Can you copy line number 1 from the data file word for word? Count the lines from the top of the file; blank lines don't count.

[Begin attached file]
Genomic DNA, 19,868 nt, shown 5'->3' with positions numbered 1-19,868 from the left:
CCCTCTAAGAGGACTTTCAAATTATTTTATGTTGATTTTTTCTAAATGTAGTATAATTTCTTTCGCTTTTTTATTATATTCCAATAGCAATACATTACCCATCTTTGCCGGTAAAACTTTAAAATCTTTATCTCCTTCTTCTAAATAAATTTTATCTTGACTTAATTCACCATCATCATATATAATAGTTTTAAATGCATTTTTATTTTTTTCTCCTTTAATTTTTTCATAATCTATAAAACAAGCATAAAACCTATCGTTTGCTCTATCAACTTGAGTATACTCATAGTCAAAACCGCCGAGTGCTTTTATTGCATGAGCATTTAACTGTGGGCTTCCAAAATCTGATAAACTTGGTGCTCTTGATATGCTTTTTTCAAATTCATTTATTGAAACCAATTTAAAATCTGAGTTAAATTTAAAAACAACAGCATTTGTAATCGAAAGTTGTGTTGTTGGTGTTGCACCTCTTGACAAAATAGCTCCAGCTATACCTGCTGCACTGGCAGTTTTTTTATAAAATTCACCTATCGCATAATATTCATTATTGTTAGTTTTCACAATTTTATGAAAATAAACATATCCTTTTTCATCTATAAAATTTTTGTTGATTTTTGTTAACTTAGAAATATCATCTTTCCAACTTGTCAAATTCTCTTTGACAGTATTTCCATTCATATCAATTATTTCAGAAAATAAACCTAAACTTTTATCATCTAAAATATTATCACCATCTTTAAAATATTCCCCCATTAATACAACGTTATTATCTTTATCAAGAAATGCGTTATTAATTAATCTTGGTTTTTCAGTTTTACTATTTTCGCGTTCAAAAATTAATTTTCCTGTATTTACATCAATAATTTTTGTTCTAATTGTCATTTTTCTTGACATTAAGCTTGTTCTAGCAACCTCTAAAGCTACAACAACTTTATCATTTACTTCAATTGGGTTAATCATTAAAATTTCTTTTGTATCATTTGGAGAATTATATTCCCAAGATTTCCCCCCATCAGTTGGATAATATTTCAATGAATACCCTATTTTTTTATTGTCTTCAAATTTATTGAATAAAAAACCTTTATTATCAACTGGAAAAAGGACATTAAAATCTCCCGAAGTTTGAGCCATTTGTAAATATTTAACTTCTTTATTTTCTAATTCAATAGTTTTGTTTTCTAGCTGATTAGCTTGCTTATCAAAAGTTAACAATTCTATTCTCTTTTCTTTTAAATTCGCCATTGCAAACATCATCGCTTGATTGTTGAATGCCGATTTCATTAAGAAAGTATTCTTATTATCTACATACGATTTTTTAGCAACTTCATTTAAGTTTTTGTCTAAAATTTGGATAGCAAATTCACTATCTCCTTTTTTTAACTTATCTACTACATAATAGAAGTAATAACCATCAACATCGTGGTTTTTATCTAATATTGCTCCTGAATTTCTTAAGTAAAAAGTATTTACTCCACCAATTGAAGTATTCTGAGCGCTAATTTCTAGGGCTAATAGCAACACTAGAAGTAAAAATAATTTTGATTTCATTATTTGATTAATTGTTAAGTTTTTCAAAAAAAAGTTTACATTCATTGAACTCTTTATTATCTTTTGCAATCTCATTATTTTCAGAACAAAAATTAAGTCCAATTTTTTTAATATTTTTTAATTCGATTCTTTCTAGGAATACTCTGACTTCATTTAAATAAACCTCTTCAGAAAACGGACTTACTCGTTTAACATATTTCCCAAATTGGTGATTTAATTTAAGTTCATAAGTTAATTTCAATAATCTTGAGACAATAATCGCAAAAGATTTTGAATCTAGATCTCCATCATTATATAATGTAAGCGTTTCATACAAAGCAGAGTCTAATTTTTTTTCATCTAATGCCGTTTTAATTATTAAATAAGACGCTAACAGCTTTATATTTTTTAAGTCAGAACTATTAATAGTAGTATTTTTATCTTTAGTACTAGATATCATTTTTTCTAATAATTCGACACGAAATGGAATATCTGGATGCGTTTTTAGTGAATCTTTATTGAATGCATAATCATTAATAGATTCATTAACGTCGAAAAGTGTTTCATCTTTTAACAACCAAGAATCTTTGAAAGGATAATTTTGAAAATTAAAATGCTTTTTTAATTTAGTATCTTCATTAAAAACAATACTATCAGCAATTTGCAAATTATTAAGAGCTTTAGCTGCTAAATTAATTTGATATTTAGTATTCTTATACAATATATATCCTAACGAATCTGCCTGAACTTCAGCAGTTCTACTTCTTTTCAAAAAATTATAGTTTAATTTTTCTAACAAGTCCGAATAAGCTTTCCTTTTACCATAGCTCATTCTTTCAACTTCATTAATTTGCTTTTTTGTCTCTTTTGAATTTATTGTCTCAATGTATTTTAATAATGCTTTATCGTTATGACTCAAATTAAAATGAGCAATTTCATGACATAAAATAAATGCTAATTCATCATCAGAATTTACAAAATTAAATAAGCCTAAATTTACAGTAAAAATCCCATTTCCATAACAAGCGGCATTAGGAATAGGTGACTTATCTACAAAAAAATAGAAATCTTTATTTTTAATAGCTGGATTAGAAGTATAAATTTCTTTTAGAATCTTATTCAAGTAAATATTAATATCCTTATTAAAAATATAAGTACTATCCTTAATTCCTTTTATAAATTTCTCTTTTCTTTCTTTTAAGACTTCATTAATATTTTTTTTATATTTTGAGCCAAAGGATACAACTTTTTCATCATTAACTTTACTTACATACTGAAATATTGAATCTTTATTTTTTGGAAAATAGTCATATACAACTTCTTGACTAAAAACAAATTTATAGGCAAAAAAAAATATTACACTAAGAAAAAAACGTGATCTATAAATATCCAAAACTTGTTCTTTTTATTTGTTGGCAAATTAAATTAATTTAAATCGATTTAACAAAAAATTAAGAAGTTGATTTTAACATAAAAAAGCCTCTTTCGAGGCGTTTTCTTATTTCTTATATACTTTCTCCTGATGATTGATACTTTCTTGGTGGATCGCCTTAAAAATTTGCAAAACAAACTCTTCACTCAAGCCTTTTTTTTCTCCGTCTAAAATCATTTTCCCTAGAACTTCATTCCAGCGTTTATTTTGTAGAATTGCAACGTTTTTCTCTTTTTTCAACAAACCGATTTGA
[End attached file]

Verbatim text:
Genomic DNA, 19,868 nt, shown 5'->3' with positions numbered 1-19,868 from the left: